6. I think you're clutching at straws a bit there. Not big enough to be a video camera. Looks like a guy taking a stills shot to me. Also most video cameras would be rested on the right shoulder.
  7. Perhaps not a literal 'call' (but you never know...), but the point I'm trying to make is that Jones obviously networks with people. He's always doing something, working with new people, getting up on stage and jamming, collaborating, producing, writing, arranging, experimenting, and obviously says 'Yes' quite a bit to the idea of working. Grohl was champing at the bit to work with JP & JPJ. JPJ was/is active and made himself available. JP was/is not and didn't. Page won't even get up and jam onstage any more, let alone collaborate with anyone (other than Halfin...). He's renowned for being reclusive, and he's his own manager, so I bet he's on the phone constantly drumming up interest for new musical projects. Not. The guy has a horde of people who would love to work with him, but nada, zilch, nothing musical (save a couple of noodly minutes in IMGL) that's new in 17 years. And then he's snarky at Jones for not asking him along?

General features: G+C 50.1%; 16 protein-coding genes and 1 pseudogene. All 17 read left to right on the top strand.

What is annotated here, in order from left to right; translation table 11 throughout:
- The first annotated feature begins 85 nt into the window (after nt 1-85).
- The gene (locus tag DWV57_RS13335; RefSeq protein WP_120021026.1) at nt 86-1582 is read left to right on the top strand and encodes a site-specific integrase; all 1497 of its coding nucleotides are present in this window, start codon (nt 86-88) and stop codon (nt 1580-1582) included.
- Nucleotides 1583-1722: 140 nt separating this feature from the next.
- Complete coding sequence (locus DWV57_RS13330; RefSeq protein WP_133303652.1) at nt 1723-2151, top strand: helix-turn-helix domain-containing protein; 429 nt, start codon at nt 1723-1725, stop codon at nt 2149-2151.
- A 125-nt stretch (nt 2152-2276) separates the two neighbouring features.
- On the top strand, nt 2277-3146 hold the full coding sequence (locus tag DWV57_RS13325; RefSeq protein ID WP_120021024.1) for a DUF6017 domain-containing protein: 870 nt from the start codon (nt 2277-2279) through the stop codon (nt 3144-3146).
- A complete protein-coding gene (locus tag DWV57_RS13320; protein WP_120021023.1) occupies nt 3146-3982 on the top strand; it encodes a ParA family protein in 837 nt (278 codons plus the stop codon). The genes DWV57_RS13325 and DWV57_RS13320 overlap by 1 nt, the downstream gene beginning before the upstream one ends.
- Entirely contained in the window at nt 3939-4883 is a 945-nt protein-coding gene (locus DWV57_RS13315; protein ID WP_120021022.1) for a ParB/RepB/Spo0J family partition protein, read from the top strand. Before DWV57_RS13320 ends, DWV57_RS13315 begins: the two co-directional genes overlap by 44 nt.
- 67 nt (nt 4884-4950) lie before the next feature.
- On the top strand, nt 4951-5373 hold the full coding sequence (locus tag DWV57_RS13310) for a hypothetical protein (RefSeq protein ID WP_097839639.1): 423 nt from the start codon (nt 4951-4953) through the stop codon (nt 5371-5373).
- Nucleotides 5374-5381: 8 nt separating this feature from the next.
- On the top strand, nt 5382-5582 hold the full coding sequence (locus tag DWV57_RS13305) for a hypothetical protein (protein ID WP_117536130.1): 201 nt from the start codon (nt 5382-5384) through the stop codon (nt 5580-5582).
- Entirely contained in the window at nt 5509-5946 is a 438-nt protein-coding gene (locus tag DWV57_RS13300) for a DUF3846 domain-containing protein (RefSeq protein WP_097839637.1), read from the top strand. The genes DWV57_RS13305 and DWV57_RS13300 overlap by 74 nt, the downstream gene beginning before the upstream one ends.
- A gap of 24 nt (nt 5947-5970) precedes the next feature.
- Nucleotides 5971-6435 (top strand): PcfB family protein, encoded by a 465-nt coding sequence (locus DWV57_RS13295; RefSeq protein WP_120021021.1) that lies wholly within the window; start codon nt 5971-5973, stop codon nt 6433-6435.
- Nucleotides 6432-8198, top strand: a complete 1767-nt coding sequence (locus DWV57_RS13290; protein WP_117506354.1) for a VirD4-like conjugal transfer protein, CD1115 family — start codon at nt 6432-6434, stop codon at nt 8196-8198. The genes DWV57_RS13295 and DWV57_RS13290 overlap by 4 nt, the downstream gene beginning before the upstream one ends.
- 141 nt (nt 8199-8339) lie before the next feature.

8. All Page had to do was pick up the phone and say to Grohl 'about that project you mentioned? I'm interested....', like Jones did. Jones - proactive, collaborates constantly. I don't think he's into revenge, but I'll bet he appreciates a bit of karma. Page - gives off the hermit vibe, waits around for calls and gets disappointed and snarky when no-one does.
  9. If you listen really carefully you can hear the sound of a barrel being scraped.
  10. ...and that they called it 'no quarter'. I think that was what pissed him off the most.
  11. I live in the UK, and in the 80's Led Zeppelin albums were in the bargain bins. I bought CODA on vinyl in 1983 for £1. Being a Zeppelin fan was not cool until about '88/'89 - just before the first box sets appeared. If the album sales had totally tanked he wouldn't have got a good price for selling the rights. I think he took a pragmatic approach, saw a general downwards trend in royalties and decided to hedge his bets and cash in to get a lump sum to fund his solo career/divest himself of all things Zep/etc... It's ironic that he did it just before the first CD releases reinvigorated sales, but those are the gambles you take.
  12. You won't get any replies from raytuned. His stock reply to pretty much anything was 'I find this hard to believe', and was pretty incoherent in much of what he said in the 3 weeks or so he posted stuff on here. Hasn't been seen here for a coupla years.